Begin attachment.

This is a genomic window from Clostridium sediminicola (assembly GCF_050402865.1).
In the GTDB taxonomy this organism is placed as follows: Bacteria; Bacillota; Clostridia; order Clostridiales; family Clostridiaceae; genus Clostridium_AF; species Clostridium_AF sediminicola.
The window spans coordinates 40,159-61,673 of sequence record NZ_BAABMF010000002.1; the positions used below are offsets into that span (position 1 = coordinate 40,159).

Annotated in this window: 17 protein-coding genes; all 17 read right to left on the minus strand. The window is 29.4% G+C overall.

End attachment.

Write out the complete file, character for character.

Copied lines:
This is a genomic window from Clostridium sediminicola (assembly GCF_050402865.1).
In the GTDB taxonomy this organism is placed as follows: Bacteria; Bacillota; Clostridia; order Clostridiales; family Clostridiaceae; genus Clostridium_AF; species Clostridium_AF sediminicola.
The window spans coordinates 40,159-61,673 of sequence record NZ_BAABMF010000002.1; the positions used below are offsets into that span (position 1 = coordinate 40,159).

Annotated in this window: 17 protein-coding genes; all 17 read right to left on the minus strand. The window is 29.4% G+C overall.